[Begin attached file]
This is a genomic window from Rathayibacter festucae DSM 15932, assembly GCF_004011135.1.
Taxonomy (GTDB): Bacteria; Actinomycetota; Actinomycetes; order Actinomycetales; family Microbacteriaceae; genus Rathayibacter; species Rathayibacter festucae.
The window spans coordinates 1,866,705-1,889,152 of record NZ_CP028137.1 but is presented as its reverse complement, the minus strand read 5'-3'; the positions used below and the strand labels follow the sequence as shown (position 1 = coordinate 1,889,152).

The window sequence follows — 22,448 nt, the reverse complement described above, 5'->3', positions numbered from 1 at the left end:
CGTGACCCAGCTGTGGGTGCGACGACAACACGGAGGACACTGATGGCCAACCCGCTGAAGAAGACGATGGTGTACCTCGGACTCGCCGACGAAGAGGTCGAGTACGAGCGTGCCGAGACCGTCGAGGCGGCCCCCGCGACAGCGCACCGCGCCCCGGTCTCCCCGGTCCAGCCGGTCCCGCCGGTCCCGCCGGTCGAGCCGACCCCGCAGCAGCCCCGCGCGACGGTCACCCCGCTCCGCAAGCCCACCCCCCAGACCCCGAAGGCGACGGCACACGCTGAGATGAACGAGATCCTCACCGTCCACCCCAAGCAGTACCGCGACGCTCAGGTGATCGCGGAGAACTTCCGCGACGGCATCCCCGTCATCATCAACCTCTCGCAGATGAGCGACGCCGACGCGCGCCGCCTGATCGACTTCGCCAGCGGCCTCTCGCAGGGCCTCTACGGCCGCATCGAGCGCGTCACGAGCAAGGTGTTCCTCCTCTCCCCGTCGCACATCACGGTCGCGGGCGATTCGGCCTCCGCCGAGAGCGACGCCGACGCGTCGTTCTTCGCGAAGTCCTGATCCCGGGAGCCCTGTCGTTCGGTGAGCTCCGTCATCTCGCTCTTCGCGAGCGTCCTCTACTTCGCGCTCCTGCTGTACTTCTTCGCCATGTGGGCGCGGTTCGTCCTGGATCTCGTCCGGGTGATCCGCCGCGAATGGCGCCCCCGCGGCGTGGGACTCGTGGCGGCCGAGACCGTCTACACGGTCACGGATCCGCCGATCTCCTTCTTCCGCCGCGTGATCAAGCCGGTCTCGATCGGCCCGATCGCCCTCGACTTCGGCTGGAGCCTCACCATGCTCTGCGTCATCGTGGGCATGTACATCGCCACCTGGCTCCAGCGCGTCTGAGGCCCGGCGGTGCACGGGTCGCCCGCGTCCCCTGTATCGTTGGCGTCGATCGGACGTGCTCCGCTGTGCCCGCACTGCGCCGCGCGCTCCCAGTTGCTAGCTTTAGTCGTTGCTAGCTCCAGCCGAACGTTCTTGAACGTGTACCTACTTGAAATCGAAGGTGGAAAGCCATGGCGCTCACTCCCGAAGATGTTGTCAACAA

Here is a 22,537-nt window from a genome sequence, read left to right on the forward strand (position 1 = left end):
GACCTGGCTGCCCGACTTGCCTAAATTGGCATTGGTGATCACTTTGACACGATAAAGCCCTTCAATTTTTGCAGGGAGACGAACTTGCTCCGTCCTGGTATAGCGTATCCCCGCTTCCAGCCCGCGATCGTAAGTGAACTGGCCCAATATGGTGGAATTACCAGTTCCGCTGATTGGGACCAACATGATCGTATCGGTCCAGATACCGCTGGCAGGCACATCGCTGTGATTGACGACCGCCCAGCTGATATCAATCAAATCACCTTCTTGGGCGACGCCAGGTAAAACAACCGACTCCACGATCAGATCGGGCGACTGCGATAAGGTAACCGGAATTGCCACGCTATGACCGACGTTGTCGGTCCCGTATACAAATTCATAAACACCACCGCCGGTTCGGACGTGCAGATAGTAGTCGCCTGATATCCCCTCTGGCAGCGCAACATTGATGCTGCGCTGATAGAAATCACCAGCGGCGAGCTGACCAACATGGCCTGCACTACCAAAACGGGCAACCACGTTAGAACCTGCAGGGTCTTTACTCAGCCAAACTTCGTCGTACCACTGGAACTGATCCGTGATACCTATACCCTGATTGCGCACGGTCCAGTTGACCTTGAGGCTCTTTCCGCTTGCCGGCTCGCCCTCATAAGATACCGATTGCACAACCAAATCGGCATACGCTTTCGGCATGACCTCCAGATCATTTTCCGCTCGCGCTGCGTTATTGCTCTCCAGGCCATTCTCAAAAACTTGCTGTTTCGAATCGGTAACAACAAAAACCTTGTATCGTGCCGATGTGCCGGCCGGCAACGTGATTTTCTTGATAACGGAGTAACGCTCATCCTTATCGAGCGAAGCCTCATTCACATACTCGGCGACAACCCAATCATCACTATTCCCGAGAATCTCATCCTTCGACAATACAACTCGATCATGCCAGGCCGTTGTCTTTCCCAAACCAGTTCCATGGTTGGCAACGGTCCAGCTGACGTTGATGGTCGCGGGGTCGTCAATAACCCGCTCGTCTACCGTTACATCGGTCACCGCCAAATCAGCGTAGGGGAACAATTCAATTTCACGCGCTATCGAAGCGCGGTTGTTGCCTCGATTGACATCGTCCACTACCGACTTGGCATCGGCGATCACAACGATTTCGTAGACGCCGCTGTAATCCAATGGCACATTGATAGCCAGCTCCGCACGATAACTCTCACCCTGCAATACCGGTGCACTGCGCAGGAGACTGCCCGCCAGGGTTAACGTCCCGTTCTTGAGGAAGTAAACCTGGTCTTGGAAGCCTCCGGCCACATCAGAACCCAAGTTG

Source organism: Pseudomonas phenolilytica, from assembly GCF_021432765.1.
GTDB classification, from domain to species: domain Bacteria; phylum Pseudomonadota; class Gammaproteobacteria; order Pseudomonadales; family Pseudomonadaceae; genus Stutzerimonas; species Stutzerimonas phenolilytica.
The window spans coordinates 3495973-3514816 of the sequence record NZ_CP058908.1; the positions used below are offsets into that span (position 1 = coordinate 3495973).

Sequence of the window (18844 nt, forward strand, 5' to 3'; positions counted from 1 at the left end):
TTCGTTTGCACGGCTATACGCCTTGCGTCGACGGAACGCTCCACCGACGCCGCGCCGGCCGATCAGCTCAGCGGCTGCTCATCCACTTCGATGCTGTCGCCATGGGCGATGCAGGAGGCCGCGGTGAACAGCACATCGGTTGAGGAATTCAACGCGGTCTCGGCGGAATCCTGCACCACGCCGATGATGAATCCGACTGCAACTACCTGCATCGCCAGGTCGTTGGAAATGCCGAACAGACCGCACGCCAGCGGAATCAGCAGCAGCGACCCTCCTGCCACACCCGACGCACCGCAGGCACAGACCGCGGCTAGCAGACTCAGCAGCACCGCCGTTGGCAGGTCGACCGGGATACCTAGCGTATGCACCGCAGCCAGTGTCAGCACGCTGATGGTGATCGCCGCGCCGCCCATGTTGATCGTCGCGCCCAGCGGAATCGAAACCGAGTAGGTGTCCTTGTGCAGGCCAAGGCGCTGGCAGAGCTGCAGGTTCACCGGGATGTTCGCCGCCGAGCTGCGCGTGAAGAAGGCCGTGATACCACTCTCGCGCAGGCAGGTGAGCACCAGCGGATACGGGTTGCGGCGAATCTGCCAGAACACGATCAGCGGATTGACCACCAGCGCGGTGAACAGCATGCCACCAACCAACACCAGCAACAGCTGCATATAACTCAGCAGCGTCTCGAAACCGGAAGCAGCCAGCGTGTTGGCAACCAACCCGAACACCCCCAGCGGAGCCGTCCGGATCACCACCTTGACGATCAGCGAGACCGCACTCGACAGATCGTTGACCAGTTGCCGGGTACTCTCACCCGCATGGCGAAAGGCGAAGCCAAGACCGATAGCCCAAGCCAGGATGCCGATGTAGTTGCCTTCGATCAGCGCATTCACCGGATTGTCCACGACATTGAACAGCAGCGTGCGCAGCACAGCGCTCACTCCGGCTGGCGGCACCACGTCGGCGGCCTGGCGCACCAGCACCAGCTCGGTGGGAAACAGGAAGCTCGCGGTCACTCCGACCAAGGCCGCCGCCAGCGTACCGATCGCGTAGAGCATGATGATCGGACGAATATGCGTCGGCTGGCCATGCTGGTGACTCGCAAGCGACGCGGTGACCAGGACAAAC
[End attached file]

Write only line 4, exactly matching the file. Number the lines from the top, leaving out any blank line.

The window sequence follows — 22,448 nt, the reverse complement described above, 5'->3', positions numbered from 1 at the left end: